Colorado Dems: No to guns, Yes to rape whistles and ballpoint pens

Yesterday afternoon video of Colorado Democrat Rep. Joe Salazar was released from a hearing in which he was arguing for the disarmament of college students (HB13-1226). His comments, oddly, were aimed particularly towards women on college campus. When statistics show that one in four collegiate women report rape and one in five are raped, Salazar may want to pick a different segment of the population to focus on when trying to make the ridiculous case you're about to see below.

“It’s why we have call boxes, it’s why we have safe zones, it’s why we have the whistles. Because you just don’t know who you’re gonna be shooting at. And you don’t know if you feel like you’re gonna be raped, or if you feel like someone’s been following you around or if you feel like you’re in trouble when you may actually not be, that you pop out that gun and you pop … pop around at somebody.”

Whistles? Seriously?

"Whistle while you're raped," Glenn joked while whistling. "That's really nice. I like that," he added with obvious sarcasm.

Who needs to a gun when you can whistle a bad guy away…

Something tells me that the one in five women mentioned above would have a few words for Salazar's "theory" on whistles and safe zones. Most of us deem are homes as safe zones, yet people break into homes all the time.

…do we know if Salazar has a home intruder whistle? It would probably need to be louder than a rape-whistle.

Unfortunately, a Colorado State Senator had a few more zingers to throw our way. Jesse Ulibarri made this statement during the hearing:

"I just want to say, and another comment was made a bit lighthearted to our witness but I don't think we should take it lighthearted that when Congressman Giffords was shot and there was a shooting in the ‑‑ it was in a supermarket, people who were unarmed took that person down when he stopped to reload.  There are other ways to address violence. And it doesn't mean that we have our kids exposed to a whole crossfire of multiple folks in a room shooting simultaneously.  And that congressman Giffords' life was saved and so many others when very valiant folks stood up to defend themselves and protect themselves and they did it with ballpoint pens."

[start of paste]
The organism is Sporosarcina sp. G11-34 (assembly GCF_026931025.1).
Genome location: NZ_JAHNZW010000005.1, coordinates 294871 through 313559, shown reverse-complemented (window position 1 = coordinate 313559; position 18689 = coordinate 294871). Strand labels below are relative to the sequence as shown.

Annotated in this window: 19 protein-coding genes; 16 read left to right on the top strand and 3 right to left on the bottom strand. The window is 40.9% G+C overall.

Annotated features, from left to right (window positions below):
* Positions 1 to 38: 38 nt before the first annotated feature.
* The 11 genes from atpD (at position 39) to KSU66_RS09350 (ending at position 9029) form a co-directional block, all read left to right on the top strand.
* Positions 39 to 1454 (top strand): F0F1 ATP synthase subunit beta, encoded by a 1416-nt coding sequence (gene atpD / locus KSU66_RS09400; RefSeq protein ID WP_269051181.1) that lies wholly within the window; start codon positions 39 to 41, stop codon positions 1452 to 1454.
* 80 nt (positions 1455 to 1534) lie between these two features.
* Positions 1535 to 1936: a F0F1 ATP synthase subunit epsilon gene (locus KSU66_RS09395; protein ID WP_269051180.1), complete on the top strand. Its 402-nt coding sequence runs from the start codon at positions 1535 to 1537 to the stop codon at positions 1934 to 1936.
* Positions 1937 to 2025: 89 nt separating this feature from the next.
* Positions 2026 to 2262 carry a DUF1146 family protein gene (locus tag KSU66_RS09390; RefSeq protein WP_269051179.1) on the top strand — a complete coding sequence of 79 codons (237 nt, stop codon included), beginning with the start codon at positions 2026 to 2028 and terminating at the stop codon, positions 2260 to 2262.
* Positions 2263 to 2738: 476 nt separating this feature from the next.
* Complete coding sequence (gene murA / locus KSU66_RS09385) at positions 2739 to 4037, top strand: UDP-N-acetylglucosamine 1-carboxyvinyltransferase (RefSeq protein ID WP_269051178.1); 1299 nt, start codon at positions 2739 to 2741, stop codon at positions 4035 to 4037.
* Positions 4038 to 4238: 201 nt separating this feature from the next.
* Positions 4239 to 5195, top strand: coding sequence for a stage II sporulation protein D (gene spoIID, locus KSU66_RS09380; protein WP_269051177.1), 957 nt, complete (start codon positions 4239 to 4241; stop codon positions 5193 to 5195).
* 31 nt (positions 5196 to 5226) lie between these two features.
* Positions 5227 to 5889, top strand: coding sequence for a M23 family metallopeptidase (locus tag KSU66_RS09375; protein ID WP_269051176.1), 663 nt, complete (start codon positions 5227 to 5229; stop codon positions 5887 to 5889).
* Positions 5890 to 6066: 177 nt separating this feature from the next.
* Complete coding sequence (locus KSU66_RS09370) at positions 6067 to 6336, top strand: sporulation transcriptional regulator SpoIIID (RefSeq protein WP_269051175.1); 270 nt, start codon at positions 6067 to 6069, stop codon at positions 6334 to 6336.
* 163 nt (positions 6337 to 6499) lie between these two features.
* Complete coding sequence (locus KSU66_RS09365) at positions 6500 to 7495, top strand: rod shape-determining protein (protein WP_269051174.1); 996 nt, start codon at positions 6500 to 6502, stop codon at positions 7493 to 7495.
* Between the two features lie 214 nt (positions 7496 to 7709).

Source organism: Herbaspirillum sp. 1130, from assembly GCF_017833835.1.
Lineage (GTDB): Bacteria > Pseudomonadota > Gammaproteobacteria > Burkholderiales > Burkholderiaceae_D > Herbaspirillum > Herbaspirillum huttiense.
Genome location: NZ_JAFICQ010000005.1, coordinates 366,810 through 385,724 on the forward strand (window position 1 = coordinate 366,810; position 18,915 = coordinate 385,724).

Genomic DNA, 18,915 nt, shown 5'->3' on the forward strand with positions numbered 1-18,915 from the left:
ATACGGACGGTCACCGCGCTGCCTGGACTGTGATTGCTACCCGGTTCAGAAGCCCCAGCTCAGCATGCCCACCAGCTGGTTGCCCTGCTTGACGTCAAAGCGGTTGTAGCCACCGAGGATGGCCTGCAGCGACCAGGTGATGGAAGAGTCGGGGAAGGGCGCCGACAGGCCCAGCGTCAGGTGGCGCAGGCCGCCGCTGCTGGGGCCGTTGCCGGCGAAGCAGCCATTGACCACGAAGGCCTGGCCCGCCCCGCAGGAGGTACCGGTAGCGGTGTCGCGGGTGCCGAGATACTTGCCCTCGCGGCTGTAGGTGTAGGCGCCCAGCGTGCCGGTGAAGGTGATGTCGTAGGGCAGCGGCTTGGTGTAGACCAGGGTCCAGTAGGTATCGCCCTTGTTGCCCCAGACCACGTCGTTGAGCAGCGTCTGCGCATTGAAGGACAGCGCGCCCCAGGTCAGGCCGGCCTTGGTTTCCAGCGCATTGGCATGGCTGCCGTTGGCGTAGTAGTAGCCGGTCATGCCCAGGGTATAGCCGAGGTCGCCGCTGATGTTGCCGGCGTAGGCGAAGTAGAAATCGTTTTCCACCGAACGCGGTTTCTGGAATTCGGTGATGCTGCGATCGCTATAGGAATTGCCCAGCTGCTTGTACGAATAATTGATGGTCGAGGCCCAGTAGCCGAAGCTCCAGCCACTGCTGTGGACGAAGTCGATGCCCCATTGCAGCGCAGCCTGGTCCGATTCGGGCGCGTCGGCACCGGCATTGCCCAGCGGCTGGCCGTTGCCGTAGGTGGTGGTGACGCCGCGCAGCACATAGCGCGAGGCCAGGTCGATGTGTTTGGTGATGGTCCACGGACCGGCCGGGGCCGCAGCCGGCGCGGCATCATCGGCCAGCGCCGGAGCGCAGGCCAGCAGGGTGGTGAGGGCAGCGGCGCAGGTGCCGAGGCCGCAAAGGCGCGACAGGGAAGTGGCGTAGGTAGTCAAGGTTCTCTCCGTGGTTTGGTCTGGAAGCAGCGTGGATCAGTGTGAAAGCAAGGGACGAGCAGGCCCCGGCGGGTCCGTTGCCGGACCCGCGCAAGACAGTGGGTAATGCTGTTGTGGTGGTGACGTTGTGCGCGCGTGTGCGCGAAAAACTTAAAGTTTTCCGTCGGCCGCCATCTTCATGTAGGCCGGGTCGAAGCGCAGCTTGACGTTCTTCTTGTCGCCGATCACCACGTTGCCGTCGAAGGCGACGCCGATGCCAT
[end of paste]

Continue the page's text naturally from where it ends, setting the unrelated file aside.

Oh, well…see, we didn't know there would be whistles AND ballpoint pens available for self-defense.

"I'm not a self‑defense expert but that seems a little, like it would take too long of a amount of time," Stu quickly noted.

Sure, it's not the QUICKEST solution to stopping a mass murderer or a rapist, but according to Ulibarri, it'll get the job done.

After a quick break, Glenn, Pat and Stu came back went looking for better solutions. Surely women can't be left to fend for themselves with a small whistle and a ballpoint pen, right?

Luckily, the University of Colorado already had this covered. No whistle? No ballpoint pen? Don't grab for your firearm just yet… first look at this campuses tips on "What To Do If You Are Attacked".

The university notes that, "these tips are designed to help you protect yourself on campus, in town, at your home, or while you travel. These are preventative tips and are designed to instruct you in crime prevention tactics."

Someone may want to let the University of Colorado know that if you're under attack by another human being, the whole concept of "crime prevention" has already been tossed out the window. That said, let's see what they have to offer.

hmmm… #1 is really a downer. It might as well say, "Be realistic, you're unlikely to survive."

#3 is also rather concerning: "kick off your shoes if you have time and can't run in them."

"Are these beach tips?" Stu joked.

No, but that is horrible advice. If you're a women in shoes you can't run in — they're heels. Heels can't be a weapon. Ladies, keep your shoes on and kick him…HARD — then run.